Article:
Each week, this article highlights players who are widely available in standard leagues that can help in specific roto categories. Remember, while each player highlighted can help in a specific category, there's no guarantee for production in other areas.
Markieff Morris, PF, Suns
Over his last three contests, Morris is averaging 22.7 points on 13.7 field-goal attempts while shooting 68.3 percent from the field in 31.3 minutes per game. Obviously the shooting percentage will dip, in fact, he was only a 40.7 percent shooter last season, which is horrible for a power forward. However, the field-goal attempts will be there, and there's certainly no reason we can't expect him to improve from his second to his third season in the league. He has also averaged 9.0 rebounds per game over that three-game stretch, and even though he has yet to start a game, the minutes will be there, as Phoenix is pretty barren in terms of frontcourt talent. He is owned in 56.5 percent of ESPN leagues and 45 percent of Yahoo! leagues, so he may have already been added by one of your competitors. Alec Burks, Gerald Henderson and Dion Waiters all make for solid options as well.
Steven Adams, C, Thunder
It kind of depends which route you prefer to go here. There are some high-upside guys with playing time concerns out there like Adams and Andrew Nicholson in Orlando, or there are boring guys who have minutes, but limited upside, like Bismack Biyombo and Zaza Pachulia. I know what Biyombo and Pachulia are. I know that they'll be good for about eight rebounds per game, with limited help elsewhere. In fact, Biyombo sees fewer touches per minute on the offensive end than any player in the league, and it's not that close. The number one thing working in Adams' favor is that Kendrick Perkins is ahead of him on the depth chart. I haven't put a lot of thought into it, but Perkins would be on my short list for worst players in the league, including guys that never play, and HE'S A STARTER! In the Thunder's win over Detroit on Friday, Perkins saw just 17 minutes, and Adams got 31 minutes off the bench, posting 17 points, 10 rebounds and three blocks. The sample size is small, but coach Scott Brooks might finally be coming to the realization that the Thunder are better when Perkins is on the bench. Adams is currently only owned in 4.4 percent of ESPN leagues and 16 percent of Yahoo! leagues. If he sees big minutes in the Thunder's next game, it could be too late to scoop up the talented rookie.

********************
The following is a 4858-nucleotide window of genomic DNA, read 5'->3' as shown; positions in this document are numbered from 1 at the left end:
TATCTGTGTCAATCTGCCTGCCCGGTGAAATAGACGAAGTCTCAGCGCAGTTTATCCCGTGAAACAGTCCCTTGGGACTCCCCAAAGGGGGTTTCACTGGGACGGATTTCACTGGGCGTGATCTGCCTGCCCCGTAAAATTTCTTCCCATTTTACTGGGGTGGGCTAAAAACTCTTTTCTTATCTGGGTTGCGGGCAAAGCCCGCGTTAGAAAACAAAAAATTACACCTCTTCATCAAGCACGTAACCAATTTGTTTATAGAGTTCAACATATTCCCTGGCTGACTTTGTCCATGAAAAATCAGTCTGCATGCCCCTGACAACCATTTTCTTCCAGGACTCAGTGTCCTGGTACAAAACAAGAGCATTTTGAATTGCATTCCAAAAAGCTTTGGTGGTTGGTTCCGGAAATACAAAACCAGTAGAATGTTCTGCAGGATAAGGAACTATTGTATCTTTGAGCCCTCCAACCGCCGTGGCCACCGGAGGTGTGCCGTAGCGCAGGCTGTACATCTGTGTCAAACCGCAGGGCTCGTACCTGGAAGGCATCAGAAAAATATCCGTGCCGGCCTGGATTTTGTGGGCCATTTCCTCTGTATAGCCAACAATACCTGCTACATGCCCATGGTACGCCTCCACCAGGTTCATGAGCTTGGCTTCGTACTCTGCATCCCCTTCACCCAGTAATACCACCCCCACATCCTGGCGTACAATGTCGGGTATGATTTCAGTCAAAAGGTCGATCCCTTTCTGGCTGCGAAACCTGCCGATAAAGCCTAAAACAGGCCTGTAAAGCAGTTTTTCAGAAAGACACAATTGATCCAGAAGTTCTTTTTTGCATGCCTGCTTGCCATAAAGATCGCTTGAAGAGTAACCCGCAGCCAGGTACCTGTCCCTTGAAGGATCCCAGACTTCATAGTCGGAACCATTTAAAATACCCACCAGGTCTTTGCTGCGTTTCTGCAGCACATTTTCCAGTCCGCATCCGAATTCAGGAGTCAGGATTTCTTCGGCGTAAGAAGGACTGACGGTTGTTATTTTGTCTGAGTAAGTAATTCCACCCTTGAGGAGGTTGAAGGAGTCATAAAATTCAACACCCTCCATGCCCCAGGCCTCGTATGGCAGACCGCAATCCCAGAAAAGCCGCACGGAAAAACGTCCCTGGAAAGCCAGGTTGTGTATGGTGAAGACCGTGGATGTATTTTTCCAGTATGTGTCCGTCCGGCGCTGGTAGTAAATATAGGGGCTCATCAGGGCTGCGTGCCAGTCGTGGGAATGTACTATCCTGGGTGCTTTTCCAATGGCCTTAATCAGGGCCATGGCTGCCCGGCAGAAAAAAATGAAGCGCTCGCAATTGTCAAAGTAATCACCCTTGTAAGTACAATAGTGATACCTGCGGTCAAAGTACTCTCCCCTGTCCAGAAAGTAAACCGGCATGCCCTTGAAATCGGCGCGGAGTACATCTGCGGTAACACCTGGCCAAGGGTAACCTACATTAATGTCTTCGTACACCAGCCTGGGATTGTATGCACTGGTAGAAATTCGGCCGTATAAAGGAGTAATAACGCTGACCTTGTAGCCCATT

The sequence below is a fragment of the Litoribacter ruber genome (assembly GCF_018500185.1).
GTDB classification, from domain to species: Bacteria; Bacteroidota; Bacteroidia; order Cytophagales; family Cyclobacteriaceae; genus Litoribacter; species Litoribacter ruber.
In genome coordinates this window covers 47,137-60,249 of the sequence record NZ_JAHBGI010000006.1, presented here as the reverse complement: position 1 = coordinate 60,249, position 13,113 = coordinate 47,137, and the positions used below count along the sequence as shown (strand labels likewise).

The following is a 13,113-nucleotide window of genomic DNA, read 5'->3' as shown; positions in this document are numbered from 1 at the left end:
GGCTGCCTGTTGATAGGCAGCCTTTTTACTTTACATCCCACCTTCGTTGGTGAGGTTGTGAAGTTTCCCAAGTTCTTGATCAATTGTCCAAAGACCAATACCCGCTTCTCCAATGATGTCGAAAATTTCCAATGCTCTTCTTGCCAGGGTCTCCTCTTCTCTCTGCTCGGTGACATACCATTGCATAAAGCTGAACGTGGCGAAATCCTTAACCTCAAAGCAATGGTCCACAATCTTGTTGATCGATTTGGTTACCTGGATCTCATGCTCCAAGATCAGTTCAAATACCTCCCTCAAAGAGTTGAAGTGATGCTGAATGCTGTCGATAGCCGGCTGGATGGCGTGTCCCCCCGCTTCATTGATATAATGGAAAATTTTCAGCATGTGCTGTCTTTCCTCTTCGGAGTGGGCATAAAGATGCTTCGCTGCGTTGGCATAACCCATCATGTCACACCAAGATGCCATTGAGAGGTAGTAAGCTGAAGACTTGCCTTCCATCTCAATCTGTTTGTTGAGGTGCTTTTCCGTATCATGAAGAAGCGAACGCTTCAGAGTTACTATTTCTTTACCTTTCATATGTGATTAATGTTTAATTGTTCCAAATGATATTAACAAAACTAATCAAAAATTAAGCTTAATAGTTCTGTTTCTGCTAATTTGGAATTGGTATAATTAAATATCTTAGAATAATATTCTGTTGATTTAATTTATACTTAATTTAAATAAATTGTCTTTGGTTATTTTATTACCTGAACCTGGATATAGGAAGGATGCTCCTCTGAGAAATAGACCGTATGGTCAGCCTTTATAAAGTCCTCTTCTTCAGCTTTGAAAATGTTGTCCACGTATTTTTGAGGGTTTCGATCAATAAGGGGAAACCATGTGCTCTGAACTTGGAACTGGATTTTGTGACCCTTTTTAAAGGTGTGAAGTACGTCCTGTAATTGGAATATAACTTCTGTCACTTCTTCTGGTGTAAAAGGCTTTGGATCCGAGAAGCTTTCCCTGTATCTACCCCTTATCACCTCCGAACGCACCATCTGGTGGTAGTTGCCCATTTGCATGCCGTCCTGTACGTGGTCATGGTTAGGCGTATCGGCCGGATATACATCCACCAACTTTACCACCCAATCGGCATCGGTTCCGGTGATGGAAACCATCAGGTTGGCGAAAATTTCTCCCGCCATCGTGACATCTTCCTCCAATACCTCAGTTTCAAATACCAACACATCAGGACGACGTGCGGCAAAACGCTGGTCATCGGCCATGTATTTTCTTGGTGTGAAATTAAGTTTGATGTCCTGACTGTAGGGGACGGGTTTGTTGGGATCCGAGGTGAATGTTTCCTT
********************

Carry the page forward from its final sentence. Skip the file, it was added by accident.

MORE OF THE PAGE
Jordan Farmar and Steve Blake, PGs, Lakers
These were my two picks for assists last week, and nothing has changed. Both players are owned in less than 15 percent of ESPN and Yahoo! leagues, and Steve Nash is incorrectly owned in at least 65 percent of leagues. Nash is averaging 5.2 assists per game and Farmar and Blake are averaging 4.9 and 4.6 assists respectively. However, Farmar and Blake are doing better than Nash in every other statistical category, other than free-throw percentage, but at just 1.8 attempts per game from the line for Nash, it's hardly a reason to own him. The Bucks' Nate Wolters continues to be a solid source of assists as well, but that should cease to be the case sooner than later as Brandon Knight and Luke Ridnour get healthier.
Metta World Peace, SF, Knicks
World Peace has seen between 29 and 32 minutes in each of the Knicks' last three games and has at least one steal in all six games this season. With Tyson Chandler out and noted defensive stiffs Andrea Bargnani, Carmelo Anthony, Raymond Felton and Amar'e Stoudemire all in the fold, the Knicks need guys like World Peace and Iman Shumpert to play big minutes to mount some semblance of an opposition at the defensive end of the court. Guys like Tony Allen are available in many leagues, but while he brings a lot to the table defensively, he can hurt your team in other areas. World Peace is owned in 30 percent of Yahoo! and 12.4 percent of ESPN leagues, and should be taken a bit more seriously, given his current role in the rotation.